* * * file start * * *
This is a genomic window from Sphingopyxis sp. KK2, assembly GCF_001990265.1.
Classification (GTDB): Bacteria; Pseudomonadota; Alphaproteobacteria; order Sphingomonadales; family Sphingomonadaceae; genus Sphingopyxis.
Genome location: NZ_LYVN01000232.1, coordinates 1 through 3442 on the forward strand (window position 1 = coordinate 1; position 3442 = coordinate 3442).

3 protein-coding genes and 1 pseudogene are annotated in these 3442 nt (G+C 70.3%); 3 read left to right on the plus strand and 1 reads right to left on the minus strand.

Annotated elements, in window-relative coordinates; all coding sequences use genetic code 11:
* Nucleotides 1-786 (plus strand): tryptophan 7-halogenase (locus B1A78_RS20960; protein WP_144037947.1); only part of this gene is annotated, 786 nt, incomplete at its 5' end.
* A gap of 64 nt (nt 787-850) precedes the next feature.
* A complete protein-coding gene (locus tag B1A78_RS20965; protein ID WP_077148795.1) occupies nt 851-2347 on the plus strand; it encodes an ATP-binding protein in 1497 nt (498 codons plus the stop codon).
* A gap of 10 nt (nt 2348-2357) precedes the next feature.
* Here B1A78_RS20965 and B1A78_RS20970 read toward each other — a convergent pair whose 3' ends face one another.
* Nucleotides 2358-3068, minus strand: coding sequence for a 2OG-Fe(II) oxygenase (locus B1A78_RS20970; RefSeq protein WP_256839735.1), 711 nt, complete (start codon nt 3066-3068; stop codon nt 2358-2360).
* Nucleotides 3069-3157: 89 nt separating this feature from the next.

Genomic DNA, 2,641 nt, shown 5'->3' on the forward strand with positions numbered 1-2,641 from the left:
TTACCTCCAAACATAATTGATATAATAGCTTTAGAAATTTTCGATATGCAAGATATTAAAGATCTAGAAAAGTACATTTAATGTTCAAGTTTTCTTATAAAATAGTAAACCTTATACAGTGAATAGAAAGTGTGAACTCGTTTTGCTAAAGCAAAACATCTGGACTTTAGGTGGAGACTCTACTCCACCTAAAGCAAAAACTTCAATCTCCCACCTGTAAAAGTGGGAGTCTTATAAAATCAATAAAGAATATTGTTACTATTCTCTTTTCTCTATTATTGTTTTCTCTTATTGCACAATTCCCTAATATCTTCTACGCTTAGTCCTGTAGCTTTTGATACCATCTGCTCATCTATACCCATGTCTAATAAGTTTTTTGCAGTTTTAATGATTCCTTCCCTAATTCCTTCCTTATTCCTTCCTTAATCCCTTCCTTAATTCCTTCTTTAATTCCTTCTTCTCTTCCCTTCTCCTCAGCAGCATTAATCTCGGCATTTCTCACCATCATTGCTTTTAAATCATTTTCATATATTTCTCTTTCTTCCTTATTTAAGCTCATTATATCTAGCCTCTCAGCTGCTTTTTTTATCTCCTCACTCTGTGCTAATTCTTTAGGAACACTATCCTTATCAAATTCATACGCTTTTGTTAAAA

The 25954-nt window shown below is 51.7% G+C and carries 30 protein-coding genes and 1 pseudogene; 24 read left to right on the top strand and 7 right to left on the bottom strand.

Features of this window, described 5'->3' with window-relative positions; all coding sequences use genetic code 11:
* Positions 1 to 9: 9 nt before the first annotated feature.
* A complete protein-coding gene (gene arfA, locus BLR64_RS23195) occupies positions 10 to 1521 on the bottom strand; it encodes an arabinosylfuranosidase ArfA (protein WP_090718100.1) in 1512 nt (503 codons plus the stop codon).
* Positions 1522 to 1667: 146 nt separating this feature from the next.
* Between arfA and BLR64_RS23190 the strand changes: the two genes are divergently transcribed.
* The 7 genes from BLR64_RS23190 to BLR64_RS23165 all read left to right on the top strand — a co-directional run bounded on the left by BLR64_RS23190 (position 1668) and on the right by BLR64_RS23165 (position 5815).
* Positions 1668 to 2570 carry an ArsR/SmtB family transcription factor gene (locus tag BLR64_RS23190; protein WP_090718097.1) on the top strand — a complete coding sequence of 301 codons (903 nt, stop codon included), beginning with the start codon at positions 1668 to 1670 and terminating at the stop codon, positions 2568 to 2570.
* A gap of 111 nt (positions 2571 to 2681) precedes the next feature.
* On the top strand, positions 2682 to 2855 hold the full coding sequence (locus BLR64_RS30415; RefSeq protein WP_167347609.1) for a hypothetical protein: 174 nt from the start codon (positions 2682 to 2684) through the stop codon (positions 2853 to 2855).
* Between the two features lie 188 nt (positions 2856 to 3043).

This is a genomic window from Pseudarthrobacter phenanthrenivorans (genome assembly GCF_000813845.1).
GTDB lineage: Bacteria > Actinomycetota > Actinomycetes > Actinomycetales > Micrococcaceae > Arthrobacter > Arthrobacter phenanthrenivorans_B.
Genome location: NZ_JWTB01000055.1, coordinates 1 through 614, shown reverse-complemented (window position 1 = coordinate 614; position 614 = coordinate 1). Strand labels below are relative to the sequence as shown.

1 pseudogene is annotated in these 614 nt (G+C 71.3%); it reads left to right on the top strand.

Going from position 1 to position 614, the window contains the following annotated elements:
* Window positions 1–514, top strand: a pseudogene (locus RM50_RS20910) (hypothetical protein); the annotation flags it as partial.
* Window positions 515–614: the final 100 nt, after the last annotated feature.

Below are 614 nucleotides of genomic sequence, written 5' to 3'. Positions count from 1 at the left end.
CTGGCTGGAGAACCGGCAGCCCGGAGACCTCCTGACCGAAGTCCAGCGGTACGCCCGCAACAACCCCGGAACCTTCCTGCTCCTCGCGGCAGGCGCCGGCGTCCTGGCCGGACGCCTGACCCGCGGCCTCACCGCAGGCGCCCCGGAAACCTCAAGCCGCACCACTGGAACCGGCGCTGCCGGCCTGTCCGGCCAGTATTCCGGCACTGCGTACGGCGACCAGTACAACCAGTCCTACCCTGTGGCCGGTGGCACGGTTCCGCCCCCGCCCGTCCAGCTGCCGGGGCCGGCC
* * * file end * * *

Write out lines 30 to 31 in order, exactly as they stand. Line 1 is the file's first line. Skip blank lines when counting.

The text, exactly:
Going from position 1 to position 614, the window contains the following annotated elements:
* Window positions 1–514, top strand: a pseudogene (locus RM50_RS20910) (hypothetical protein); the annotation flags it as partial.